More competition on the convergence market

2016 began with the further bolstering of the Proximus-Telenet duopoly, following the latter's acquisition of the mobile operator Base. Orange Belgium’s subsequent entry onto the convergence market brought competition to a Belgian telecoms market which had hitherto been characterised by abnormally high tariffs for fixed line services.

Following booming mobile data consumption and the ubiquity of smartphones in Belgians’ everyday lives, last year it became clear that the telecoms market, dominated as it was by a regional duopoly, needed shaking up.

When Telenet acquired Base, this only served to reinforce this feeling, as the sum total of the country’s telecoms operators dropped from 4 to 3. In the wake of this acquisition and the findings of an enquiry by the European Commission, Telenet was invited to sell its interests in virtual mobile operator Jim Mobile (an MVNO using the Base network) on to the Medialaan group (parent company of VTM and Q-music ) as well as Base’s 50% share in virtual operator Mobile Vikings.


of Belgians have a smartphone

A New Convergent Player on the Scene

This consolidation on the mobile phone market coincided with the arrival of Orange Belgium on the fixed-mobile convergence market and the launch of Orange Internet & TV. The operator is thus the first and only company in Belgium to commercially exploit the opening up of the cable networks by the regulator.

Concluding a cycle of decisions and regulations on the opening of the cable networks which commenced in 2013, a decision on the method of calculating retail prices was made in February 2016. Whilst not ideal, this so-called "retail minus" model (calculated on the basis of the retail price of competitors’ fixed services, minus certain costs avoided by the operator) was deemed sufficient by Orange Belgium to launch commercial services. The operator nevertheless continues to plead for the fairer “cost plus” model, based on investments and the true exploitation cost of the cable networks.

Now reduced from 4 to 3, the operators active in Belgium are henceforth all convergent.


of the Belgians use their smartphone more often than their landline to make phone calls and to send business emails

“Pylon Tax” Lifted

In 2016, the Walloon Region signed an agreement with the telecoms operators: the Walloon Region undertook to lift taxes on mobile phone masts (the so-called "pylon tax") also putting in place a legal, regulatory and administrative framework aimed at facilitating their deployment. The parties also settled a pending fiscal dispute and agreed on the operators making additional investments in the digital economy, including improvement of telecoms infrastructures.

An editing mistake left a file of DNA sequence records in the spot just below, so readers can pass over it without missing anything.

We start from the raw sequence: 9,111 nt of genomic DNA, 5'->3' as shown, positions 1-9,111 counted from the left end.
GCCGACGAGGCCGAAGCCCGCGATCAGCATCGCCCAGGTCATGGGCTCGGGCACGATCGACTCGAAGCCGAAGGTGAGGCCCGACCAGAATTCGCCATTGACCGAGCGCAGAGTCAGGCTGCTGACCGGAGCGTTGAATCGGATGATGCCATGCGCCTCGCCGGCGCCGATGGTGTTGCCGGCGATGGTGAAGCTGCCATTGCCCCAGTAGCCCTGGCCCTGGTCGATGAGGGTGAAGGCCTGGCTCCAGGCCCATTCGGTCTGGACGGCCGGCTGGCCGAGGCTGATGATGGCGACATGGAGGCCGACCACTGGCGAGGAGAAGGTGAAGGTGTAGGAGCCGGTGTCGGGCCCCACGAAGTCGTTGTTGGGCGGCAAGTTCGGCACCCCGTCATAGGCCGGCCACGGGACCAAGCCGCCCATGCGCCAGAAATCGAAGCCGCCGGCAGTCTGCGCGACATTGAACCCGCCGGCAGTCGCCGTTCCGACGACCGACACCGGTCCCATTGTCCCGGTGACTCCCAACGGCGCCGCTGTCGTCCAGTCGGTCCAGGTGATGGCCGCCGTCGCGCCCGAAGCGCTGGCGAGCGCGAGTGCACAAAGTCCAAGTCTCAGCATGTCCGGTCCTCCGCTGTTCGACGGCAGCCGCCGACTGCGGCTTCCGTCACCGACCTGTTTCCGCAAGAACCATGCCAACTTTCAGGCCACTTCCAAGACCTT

Registration of prepaid card users

As part of measures to combat terrorism, all mobile phone operators are now obliged to ensure that customers purchasing a prepaid card are registered. Ahead of the game on this issue, Orange Belgium has made this a requirement for its customers since 16 December 2016.

Operators are anticipating that this requirement will encourage a certain number of prepaid customers to gradually go over to postpaid mobile phone subscriptions.


of mobile phones are already on the 4G network

Cybersecurity Coalition

Throughout 2016, (founded in 2015) successfully ran awareness-raising and experience-sharing campaigns to help counter cybercrime in all its forms. The coalition covers over fifty public and private entities, including the main telecoms operators.

Coming in 2017

  • "Roam like at home" will be effective from summer 2017, meaning that mobile operators may no longer impose roaming charges on communications (voice calls, text messages and data) whilst travelling within the European Union. So long as these communications fall within the bounds of "fair use", they will therefore be billed at national rates.
  • Following a consultation due to begin in the first half of 2017, Federal and EC regulators meeting at the Conference of Electronic Communications Sector Regulators (CRC) will present the new conclusions on the Belgian fixed telecoms situation and the possible dominant market forces. This exercise will help determine the technical and financial factors which will set wholesale prices for access to fixed networks, both for the traditional copper-wire network operators as well as the cable operators. This new framework will also be of major significance for the future deployment of fibre optic networks.
  • The new Easy Switch regulation, approved by Belgian Royal Decree, is due to enter into force on 1 July 2017. Its purpose is to make changing service providers for fixed line telephony, internet and TV into a simple one-step process, avoiding any periods of double billing.
  • The European Commission will continue this year with a complete revision of the telecoms regulatory framework, in the light of new convergent practices and the emergence of new "over the top" operators, who bypass the traditional network operators.
  • The government will be called to begin creating a legal framework for allocating and renewing spectrum licences for mobile services (900 MHz, 1800 MHz, 2.1 GHz, 700 MHz) amongst others in order to set up and promote the development of 5G mobile services.